Texas girl at center of court battles over life support dies

A 9-year-old Texas girl stricken with cancer died Friday just hours after an appeals court ruled that the hospital where she was treated could not remove her from life support.

Payton Summons suffered from a tumor that affected her circulation, which stopped her from breathing on her own, according to the Fort Worth Star-Telegram. She was declared brain-dead at the hospital after suffering a heart attack last month.

"At Cook Children’s [Medical Center], we mourn the loss of any young life and we understand that this has been a difficult and heartbreaking time for this family," Winifred King, a spokeswoman for Cook Children's Medical Center in Fort Worth, said. "Out of respect for Payton and her parents we feel it inappropriate to comment at this time."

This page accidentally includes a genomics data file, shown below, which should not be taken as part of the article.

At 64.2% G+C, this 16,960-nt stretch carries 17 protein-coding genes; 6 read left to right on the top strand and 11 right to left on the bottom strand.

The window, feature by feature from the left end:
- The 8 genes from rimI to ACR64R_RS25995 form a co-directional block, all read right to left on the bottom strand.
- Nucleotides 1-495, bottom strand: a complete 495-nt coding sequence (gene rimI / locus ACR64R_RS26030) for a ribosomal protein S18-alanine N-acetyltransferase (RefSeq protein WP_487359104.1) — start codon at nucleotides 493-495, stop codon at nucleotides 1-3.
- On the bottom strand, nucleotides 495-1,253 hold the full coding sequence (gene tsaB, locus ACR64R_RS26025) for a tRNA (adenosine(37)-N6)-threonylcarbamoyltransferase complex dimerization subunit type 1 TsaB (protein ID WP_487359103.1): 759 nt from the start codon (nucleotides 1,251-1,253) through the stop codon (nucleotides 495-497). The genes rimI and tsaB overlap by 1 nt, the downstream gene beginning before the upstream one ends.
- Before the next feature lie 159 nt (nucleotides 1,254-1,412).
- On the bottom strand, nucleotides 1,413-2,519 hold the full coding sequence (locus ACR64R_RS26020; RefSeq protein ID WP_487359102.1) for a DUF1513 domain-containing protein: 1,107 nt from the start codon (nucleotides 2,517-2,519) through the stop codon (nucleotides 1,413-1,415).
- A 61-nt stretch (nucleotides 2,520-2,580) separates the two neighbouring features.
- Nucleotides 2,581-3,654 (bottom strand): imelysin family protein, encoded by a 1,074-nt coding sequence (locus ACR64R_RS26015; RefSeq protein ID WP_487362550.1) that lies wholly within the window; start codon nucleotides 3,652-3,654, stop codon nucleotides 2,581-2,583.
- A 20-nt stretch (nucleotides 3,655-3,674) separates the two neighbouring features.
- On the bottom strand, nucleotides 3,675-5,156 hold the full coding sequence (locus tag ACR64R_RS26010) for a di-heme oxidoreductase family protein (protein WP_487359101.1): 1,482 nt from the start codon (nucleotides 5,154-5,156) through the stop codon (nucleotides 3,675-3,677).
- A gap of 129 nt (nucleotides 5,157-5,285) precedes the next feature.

The Summons family believed their daughter could recover and had been through a series of court battles with the hospital over the care of their daughter.

Cook Children’s had appealed a judge’s Oct. 15 decision to extend an order to keep her on life support until Monday.

"Cook Children’s has stated that it is "medically, ethically, and morally repugnant" to provide such care to Payton,” said Paul Stafford, one of the attorneys representing the girl’s family, in response to the appeals challenge.

The decision granted the family an additional week to find a healthcare facility that would care for the girl.

The hospital opposed the ruling, arguing that Summons "suffered a complete, irreversible destruction of her entire brain, including her brain stem. As such, there is no treatment that can be provided for her, at Cook or at any other facility, that will keep P.S. alive."

The extension would have expired at 6 p.m. Monday, paving the way for the hospital to remove her from life support.

"Cook Children's actions are contrary to the best interests of the child, the wishes of her parents, the order of the court, existing law, the hospital's own written policies, the will of the public, and the spirit of compassion, Stafford said.